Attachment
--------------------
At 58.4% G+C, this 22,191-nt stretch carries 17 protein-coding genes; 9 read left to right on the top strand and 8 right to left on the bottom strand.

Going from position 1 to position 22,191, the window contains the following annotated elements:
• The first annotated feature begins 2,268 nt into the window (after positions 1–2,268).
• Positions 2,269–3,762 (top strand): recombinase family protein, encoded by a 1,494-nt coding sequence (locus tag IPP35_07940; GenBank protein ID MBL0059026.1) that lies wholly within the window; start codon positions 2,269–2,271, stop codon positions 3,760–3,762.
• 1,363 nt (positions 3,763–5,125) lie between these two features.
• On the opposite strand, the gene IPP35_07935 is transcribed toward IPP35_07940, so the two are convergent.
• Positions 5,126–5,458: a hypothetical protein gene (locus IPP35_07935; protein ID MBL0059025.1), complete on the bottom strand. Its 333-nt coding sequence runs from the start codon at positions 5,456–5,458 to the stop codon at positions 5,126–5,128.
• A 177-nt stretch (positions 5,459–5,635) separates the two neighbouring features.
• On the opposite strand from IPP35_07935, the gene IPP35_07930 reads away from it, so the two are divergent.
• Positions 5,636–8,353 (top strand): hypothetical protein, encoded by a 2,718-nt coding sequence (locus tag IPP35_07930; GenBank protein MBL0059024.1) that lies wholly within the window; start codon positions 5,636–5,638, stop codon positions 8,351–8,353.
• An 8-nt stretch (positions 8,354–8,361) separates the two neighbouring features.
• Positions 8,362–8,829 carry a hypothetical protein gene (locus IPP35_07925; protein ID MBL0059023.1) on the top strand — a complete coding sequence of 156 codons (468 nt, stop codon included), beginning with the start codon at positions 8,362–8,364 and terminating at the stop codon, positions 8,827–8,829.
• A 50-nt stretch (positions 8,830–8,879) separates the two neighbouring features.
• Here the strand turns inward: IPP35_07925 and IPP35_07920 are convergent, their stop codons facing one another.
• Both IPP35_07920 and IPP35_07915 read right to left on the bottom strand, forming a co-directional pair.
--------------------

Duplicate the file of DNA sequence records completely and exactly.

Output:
At 58.4% G+C, this 22,191-nt stretch carries 17 protein-coding genes; 9 read left to right on the top strand and 8 right to left on the bottom strand.

Going from position 1 to position 22,191, the window contains the following annotated elements:
• The first annotated feature begins 2,268 nt into the window (after positions 1–2,268).
• Positions 2,269–3,762 (top strand): recombinase family protein, encoded by a 1,494-nt coding sequence (locus tag IPP35_07940; GenBank protein ID MBL0059026.1) that lies wholly within the window; start codon positions 2,269–2,271, stop codon positions 3,760–3,762.
• 1,363 nt (positions 3,763–5,125) lie between these two features.
• On the opposite strand, the gene IPP35_07935 is transcribed toward IPP35_07940, so the two are convergent.
• Positions 5,126–5,458: a hypothetical protein gene (locus IPP35_07935; protein ID MBL0059025.1), complete on the bottom strand. Its 333-nt coding sequence runs from the start codon at positions 5,456–5,458 to the stop codon at positions 5,126–5,128.
• A 177-nt stretch (positions 5,459–5,635) separates the two neighbouring features.
• On the opposite strand from IPP35_07935, the gene IPP35_07930 reads away from it, so the two are divergent.
• Positions 5,636–8,353 (top strand): hypothetical protein, encoded by a 2,718-nt coding sequence (locus tag IPP35_07930; GenBank protein MBL0059024.1) that lies wholly within the window; start codon positions 5,636–5,638, stop codon positions 8,351–8,353.
• An 8-nt stretch (positions 8,354–8,361) separates the two neighbouring features.
• Positions 8,362–8,829 carry a hypothetical protein gene (locus IPP35_07925; protein ID MBL0059023.1) on the top strand — a complete coding sequence of 156 codons (468 nt, stop codon included), beginning with the start codon at positions 8,362–8,364 and terminating at the stop codon, positions 8,827–8,829.
• A 50-nt stretch (positions 8,830–8,879) separates the two neighbouring features.
• Here the strand turns inward: IPP35_07925 and IPP35_07920 are convergent, their stop codons facing one another.
• Both IPP35_07920 and IPP35_07915 read right to left on the bottom strand, forming a co-directional pair.